Living in Society

From a Dizzy Place

State Capitol

I woke up dizzy on Tuesday and it delayed the start of my day for about six hours. By that I mean I didn’t get going until ten o’clock and had limited activity outside the house.

I feel better today, but sleep was broken around midnight by following the Iowa House debate on Senate File 359, “a bill for an act prohibiting certain actions regarding fetal body parts and providing penalties.”

Rep. Mary Mascher of Iowa City objected to the bill’s title after the final vote, saying it wasn’t the bill they debated. Nonetheless it passed with 51 votes after wheeling and dealing among Republicans and was immediately messaged to the Iowa Senate. Changes to the bill are reflected in S-5288. The play-by-play with role call votes on amendments and final passage is here.

What’s confusing to a lay person reading the day after House Journal is news coverage framed this debate as on the “fetal heart beat” bill which restricts abortion once a heart beat is detected in a fetus. There is much more to the bill than that.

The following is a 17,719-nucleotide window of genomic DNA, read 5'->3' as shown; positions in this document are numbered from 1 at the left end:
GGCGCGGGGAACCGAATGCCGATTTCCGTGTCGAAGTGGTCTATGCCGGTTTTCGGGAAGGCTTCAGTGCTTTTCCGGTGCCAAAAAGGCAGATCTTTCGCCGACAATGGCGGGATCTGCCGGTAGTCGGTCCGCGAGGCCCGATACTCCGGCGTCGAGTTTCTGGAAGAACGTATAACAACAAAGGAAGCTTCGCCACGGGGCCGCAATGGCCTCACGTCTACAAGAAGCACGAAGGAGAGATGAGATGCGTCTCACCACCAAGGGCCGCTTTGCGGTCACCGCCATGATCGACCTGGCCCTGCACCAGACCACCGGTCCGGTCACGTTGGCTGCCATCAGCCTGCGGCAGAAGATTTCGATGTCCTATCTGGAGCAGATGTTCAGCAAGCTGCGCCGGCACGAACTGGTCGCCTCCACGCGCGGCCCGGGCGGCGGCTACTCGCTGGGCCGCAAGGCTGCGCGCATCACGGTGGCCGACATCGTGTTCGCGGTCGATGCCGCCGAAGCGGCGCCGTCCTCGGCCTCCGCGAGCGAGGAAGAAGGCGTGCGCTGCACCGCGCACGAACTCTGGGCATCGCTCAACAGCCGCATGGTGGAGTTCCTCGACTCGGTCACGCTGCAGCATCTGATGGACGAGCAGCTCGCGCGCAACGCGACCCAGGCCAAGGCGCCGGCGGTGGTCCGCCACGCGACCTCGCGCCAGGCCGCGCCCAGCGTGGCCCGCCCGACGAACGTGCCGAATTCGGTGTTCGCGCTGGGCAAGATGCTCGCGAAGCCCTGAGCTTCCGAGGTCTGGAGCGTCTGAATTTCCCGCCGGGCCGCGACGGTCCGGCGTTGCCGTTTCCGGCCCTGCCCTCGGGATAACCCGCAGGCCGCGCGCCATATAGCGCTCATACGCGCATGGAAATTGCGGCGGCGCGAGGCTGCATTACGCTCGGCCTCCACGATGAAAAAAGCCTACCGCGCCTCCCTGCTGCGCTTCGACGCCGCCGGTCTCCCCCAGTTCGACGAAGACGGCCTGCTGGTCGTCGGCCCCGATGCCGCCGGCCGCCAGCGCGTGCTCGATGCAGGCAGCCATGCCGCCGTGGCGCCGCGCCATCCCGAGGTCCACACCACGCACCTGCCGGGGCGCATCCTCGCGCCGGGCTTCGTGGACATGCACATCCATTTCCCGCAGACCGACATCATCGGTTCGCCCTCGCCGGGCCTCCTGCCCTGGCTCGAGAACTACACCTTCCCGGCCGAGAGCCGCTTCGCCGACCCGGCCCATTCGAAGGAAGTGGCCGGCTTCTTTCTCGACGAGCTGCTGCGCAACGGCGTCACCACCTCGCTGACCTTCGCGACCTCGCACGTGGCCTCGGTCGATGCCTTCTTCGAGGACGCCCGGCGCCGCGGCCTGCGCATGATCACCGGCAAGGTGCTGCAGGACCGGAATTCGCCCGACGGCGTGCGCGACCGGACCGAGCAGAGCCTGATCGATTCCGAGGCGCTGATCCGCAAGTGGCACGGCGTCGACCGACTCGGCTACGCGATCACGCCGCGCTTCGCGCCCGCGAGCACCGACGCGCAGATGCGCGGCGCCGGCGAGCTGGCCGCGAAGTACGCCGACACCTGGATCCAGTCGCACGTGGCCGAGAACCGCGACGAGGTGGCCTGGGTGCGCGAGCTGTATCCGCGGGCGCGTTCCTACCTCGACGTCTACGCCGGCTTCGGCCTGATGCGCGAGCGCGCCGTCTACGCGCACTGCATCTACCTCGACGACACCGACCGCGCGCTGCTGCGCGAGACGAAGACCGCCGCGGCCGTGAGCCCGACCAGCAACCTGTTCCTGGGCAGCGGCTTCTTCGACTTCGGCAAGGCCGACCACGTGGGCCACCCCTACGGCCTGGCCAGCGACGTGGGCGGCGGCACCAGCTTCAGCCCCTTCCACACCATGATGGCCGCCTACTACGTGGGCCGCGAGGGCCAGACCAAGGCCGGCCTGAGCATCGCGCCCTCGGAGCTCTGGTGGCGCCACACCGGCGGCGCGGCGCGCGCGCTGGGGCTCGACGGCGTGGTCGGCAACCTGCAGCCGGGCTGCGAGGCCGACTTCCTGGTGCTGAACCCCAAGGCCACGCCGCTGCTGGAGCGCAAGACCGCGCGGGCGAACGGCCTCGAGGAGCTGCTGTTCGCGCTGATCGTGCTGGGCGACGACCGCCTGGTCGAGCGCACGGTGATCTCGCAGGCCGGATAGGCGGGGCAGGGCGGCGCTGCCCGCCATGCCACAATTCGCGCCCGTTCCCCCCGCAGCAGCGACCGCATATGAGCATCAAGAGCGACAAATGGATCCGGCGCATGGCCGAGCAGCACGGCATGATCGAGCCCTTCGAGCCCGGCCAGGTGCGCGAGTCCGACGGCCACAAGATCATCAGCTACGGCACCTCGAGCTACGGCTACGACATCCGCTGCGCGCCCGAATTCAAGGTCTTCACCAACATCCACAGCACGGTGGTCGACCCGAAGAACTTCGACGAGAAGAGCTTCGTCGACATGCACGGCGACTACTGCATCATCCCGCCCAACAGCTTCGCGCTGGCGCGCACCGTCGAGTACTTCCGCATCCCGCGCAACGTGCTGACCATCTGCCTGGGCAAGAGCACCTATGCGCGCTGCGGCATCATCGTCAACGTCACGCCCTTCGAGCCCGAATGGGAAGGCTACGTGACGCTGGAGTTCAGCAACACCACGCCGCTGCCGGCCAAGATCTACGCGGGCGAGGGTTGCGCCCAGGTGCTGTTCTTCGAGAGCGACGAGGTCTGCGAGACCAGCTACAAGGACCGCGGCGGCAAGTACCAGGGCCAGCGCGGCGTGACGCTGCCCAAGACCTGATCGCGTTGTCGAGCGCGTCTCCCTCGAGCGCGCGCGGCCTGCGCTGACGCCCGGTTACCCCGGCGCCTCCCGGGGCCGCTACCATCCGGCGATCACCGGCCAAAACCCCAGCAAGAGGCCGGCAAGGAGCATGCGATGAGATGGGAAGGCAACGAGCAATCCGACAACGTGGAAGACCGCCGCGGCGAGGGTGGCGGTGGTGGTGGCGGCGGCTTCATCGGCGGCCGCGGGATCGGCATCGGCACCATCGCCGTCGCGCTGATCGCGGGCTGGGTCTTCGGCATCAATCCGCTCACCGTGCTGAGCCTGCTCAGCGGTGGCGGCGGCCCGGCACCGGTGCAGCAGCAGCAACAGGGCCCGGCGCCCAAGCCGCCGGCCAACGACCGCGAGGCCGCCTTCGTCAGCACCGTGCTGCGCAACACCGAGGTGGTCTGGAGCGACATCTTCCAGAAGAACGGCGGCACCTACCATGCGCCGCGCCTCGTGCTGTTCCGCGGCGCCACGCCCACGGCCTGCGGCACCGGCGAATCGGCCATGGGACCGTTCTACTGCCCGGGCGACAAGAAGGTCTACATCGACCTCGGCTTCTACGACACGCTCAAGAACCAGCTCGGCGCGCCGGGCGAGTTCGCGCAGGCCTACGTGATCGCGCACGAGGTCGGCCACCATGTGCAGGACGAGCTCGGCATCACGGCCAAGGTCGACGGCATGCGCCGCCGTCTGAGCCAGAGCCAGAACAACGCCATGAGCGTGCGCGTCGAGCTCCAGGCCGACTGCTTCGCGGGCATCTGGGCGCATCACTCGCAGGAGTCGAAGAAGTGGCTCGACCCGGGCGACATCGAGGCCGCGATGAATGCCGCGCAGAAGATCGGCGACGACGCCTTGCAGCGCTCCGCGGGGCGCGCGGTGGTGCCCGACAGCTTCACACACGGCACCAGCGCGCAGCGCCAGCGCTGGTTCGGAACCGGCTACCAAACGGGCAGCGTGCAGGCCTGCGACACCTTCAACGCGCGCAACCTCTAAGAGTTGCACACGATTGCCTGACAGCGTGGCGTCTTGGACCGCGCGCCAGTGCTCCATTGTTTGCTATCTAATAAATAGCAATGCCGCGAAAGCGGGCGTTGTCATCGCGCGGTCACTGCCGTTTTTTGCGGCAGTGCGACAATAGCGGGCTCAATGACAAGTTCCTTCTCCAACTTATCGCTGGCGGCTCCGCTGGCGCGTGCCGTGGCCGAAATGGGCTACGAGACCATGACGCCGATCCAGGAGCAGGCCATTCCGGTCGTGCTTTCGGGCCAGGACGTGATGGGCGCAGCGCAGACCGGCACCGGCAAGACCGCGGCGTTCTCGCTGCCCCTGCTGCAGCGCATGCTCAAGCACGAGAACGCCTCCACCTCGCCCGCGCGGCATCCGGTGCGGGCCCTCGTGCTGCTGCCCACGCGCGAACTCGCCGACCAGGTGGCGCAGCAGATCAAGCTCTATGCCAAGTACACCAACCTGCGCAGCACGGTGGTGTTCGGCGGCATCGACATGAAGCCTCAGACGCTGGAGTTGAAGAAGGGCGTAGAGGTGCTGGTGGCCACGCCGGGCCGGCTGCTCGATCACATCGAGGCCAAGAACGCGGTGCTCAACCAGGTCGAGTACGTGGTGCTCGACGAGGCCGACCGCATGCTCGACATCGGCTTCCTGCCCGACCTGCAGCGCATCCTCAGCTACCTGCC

Republican intent was to make the bill language just vague enough for the law to be challenged in the court system, hopefully taking the issue to the U.S. Supreme Court in an effort to overturn Roe vs. Wade. Whether that happened or will happen is foggy at best and beyond my pay grade.

My state representative is a “pro-life candidate” and voted for the bill. When we called him out on this position during the 2012 campaign our efforts did not move the needle in the final vote tally. At least it didn’t move it enough to win a majority of voters.

There is a lesson here about politics. The Republican Party of Iowa just passed the most extreme anti-abortion legislation in the country. There was no bipartisanship in the House vote. There was no middle ground. There was no moderate position here. Either a voter believes a woman has a right to choose an abortion in compliance with current law or they do not.

While I may have been dizzy yesterday I am not today. Last night’s vote, anticipated early in the session, brought clarity physical ailment can’t obscure. On this and many issues Democrats can run if they set aside hyperbole and focus on the fact this law was brought to us by Republicans. If we are able to do it we can flip the legislature and bring common sense and decency back to Iowa.